Gracie added that words failed to express his feelings of admiration for Smith’s conduct amid such chaos. “The highest tribute I could pay him is this plain recital of what he did in the way of self-sacrifice,” he wrote, “knowing no such word as fear in saving the lives of others.” Born and raised in Smithtown Branch, Smith grew up to practice law with his father, the prominent Judge John Lawrence Smith. After both his parents died in the late 1800s he inherited 250 acres of land and millions of dollars, further fueling his passion for high-society living, which included horse racing and polo.

He wound up on the Titanic, heading back to Smithtown, following a visit with his sick wife in Cherbourg, France. Although his body was never recovered following the disaster, a memorial service for him was held at the St. James Episcopal Church in Smithtown on May 11, 1912. Photos of Smith and his family will be on display at the gala.

While not completely accurate, the gala’s dinner menu echoes what was served to first-class passengers on the Titanic, with dishes that include hors d’oeuvres, chicken marsala, sliced pork loin, steak with merlot reduction and a butter cream cake dessert. For further authenticity, the Kings Park High School orchestra will play live music that was performed on the ship during its maiden voyage.

The historical society’s executive director, Marianne Howard, said she’s thrilled that so many people so far have been enthusiastic about the event. “Everyone is getting excited and wanting to learn more about history,” she said. “People are doing a lot of research on the social and cultural aspects of history at that time [1912] in order to find out what people wore, what people would’ve eaten. I’m looking forward to seeing people enjoy themselves while celebrating and honoring our history.”

Tickets for the Titanic Gala are still available. To order, please call 631-265-6768 or visit www.smithtownhistorical.org.

Join the Mulvhill-Lynch Irish Dancers for an evening of fun. File photo by Heidi Sutton

Save the date! The Smithtown Historical Society will host an Irish Night at the Frank Brush Barn, 211 E. Main St., Smithtown on Monday, March 13 at 7 p.m. Enjoy a delicious meal of corned beef and cabbage, potatoes and carrots, courtesy of Faraday’s of Smithtown.

Enjoy traditional Irish music by John Corr, a performance by the Mulvihill-Lynch Studio of Irish Dance, raffles, a limerick contest and merriment for all ages. Admission is $30, $25 members. For further info, call 631-265-6768.

Joan Harris’ woodland-inspired wreath won Best in Show in a previous year. Photo from SHS

It’s back! The Smithtown Historical Society, located at 239 Middle Country Road, Smithtown is holding a Heritage Country Christmas Community Wreath Contest through Nov. 28 at 5 p.m. Wreath must be from 12 to 24 inches in diameter; materials can be artist’s choice. Drop off is at the Roseneath Cottage. Entry fee is the donation of your wreath to the Historical Society. Cash prizes for Best in Show and Honorable Mentions will be awarded on Dec. 3; public voting is between 3 to 6 p.m. with the announcement of the winners at 6:45 p.m. Open to all. For more information, call 631-265-6768.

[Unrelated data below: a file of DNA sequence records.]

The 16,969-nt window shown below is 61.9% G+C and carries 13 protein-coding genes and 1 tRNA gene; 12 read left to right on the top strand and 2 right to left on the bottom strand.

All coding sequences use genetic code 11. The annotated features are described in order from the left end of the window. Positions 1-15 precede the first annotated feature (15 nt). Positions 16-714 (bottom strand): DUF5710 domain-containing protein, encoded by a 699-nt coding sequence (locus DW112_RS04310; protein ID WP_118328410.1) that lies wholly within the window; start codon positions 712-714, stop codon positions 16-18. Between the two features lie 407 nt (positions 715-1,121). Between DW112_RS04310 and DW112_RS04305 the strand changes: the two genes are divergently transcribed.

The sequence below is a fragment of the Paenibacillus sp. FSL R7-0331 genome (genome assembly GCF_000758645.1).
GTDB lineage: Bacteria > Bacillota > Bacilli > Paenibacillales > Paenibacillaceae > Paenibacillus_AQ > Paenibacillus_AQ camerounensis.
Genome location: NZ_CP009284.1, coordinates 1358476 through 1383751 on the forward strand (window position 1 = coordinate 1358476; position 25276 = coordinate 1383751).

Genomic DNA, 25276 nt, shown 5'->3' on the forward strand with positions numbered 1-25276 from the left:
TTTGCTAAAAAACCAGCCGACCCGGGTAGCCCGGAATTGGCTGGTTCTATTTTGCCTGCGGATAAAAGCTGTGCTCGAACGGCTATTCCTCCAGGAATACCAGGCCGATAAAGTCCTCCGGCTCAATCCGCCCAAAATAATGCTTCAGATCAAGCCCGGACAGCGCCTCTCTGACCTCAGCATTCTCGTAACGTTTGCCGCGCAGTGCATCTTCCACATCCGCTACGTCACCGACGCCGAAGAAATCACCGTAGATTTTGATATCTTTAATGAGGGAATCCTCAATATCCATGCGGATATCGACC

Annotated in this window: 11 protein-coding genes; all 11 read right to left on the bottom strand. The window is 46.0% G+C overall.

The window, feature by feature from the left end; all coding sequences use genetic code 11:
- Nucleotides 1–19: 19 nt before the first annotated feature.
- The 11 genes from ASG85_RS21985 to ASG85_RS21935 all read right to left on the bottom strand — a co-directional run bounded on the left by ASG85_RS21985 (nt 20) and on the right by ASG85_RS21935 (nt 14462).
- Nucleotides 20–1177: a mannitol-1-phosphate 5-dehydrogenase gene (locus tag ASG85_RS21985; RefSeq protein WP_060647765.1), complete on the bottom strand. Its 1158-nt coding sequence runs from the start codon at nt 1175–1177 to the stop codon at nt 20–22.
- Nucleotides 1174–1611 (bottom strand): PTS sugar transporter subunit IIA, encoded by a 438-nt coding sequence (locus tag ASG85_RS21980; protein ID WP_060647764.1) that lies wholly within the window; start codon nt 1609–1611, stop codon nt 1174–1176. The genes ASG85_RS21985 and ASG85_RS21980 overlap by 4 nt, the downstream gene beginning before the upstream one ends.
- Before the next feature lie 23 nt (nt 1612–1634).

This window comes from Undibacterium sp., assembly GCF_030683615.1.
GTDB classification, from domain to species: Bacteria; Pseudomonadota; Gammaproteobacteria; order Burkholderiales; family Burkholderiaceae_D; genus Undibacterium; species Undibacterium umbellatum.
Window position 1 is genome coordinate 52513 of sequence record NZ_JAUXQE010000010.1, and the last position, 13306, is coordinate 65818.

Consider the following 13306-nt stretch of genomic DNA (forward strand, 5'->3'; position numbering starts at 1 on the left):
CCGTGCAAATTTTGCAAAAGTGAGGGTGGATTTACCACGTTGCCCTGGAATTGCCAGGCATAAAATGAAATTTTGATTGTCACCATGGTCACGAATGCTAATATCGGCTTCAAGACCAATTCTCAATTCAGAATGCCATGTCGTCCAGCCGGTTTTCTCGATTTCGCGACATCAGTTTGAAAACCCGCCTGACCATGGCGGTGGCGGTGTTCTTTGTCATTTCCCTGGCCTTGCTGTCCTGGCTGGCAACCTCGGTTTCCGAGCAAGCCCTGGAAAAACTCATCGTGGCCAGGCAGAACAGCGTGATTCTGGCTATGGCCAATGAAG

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On Sunday, Sept. 18th, the Smithtown Historical Society hosted its annual Heritage Country Fair, keeping up with its long-standing tradition of carrying the past to the present.

The Fair entertained an assortment of appealing attractions, such as Antique Cars, Barn Animals, Children’s Craft, Civil War Soldiers, Hay Rides, Old Time Base Ball, Pony Rides, Live Music, Food, and much more. Demonstrations included the Island Long Riders, with mounted cowboy shooting as well as woodworking, spinning, quilting and ethnic folk dancing.

Christine Sweeney, with her band the Dirty Stayouts, performs at last year’s blues fest. Photo from Smithtown Historical Society

By Rebecca Anzel

Christine Sweeney, with her band the Dirty Stayouts, performs at last year’s blues fest. Photo from Smithtown Historical Society
Christine Sweeney, with her band the Dirty Stayouts, performs at last year’s blues fest. Photo from Smithtown Historical Society

There will be music in the air this weekend at the Smithtown Historical Society.

The third annual Smithtown Blues Festival kicks off on Saturday, July 9, from 1 to 10 p.m. at the society’s grounds on Middle Country Road.

The outdoor festival features more than 10 musical performances by community and professional bands, such as The Sweet Suzi Blues Band, Christine Sweeney & The Dirty Stayouts and Rock N Roll University’s Masterclass. This year, for the first time, artists will be playing on two stages.

Smithtown Historical Society director Marianne Howard said the festival has expanded from where it first started.

“We were able to build the festival even more from where it was last year,” she said. “And it’s growing in length too.” The several hundred expected attendees are welcome to bring food or try food from Chef Gail’s Italian food truck. About 20 arts and crafts vendors will sell blues music merchandise, jewelry, candles, soap and other goods, and The Wellness Nook will be providing free massages.

The festival is being held in conjunction with the Long Island Blues Society, All-Music’s Rock N Roll University, WUSB Stony Brook and Hertz Equipment Rentals. It will be held rain or shine, and tickets cost $15 for Smithtown Historical Society and Long Island Blues Society members; or $20 for nonmembers.